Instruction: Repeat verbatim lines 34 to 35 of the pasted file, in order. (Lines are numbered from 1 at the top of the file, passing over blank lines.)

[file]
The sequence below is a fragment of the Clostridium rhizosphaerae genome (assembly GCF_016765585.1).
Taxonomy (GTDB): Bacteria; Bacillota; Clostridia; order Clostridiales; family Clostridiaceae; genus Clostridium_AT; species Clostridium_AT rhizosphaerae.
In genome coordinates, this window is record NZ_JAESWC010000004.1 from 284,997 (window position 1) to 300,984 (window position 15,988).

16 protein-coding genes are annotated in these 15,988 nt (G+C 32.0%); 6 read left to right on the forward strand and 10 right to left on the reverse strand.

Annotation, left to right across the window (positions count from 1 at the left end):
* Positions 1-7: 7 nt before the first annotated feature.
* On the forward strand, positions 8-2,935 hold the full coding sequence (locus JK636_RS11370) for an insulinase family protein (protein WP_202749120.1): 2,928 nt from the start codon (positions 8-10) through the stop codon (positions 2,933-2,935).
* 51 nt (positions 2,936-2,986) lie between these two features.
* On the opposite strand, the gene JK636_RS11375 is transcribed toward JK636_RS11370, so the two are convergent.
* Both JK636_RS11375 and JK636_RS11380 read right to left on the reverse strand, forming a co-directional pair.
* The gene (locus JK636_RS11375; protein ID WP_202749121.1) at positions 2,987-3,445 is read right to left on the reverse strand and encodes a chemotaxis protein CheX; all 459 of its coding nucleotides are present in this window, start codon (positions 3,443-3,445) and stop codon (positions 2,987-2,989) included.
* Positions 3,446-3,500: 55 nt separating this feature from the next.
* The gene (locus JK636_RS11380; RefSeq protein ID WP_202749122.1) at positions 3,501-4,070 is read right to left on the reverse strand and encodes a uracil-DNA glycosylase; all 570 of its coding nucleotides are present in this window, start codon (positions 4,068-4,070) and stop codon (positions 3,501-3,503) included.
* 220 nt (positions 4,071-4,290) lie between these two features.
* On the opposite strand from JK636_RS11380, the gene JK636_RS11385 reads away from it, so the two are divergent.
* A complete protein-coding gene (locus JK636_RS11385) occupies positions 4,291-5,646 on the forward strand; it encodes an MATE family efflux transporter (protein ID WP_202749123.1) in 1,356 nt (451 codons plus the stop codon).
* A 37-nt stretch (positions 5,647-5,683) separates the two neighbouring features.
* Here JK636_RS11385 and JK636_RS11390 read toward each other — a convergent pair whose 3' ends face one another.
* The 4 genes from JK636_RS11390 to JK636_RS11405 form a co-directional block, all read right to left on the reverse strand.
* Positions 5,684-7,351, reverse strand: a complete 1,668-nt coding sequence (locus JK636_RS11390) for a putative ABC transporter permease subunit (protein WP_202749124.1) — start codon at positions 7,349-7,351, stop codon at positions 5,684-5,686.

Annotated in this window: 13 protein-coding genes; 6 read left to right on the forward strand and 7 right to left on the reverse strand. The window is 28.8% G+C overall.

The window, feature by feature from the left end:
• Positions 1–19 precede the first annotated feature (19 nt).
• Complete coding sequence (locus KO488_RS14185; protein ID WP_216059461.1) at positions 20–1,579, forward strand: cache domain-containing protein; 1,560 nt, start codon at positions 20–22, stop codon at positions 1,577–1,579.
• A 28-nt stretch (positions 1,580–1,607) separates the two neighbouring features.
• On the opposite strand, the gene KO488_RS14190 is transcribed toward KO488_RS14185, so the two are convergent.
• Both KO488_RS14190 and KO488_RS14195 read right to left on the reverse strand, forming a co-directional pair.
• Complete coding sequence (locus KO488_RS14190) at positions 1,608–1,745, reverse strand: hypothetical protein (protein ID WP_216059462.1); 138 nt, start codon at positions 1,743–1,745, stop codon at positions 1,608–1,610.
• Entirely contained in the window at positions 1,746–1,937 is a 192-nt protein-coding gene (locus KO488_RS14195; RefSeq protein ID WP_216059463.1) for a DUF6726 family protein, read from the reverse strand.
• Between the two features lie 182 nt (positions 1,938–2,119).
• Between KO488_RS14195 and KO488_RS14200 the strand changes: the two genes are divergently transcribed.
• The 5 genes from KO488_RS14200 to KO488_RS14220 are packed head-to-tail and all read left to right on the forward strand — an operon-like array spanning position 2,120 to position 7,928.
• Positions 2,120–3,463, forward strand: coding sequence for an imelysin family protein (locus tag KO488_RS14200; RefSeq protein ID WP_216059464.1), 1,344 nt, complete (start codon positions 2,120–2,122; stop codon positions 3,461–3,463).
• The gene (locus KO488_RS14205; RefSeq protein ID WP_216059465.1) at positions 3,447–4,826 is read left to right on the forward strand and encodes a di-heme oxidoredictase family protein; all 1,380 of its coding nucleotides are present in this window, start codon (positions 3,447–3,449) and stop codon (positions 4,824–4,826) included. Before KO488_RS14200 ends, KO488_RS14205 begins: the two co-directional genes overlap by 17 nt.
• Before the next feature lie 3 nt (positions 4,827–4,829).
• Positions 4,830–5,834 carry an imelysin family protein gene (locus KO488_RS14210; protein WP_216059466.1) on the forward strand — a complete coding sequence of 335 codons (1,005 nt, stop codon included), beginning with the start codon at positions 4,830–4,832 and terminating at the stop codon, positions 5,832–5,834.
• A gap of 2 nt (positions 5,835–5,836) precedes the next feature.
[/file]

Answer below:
• The gene (locus KO488_RS14205; RefSeq protein ID WP_216059465.1) at positions 3,447–4,826 is read left to right on the forward strand and encodes a di-heme oxidoredictase family protein; all 1,380 of its coding nucleotides are present in this window, start codon (positions 3,447–3,449) and stop codon (positions 4,824–4,826) included. Before KO488_RS14200 ends, KO488_RS14205 begins: the two co-directional genes overlap by 17 nt.
• Before the next feature lie 3 nt (positions 4,827–4,829).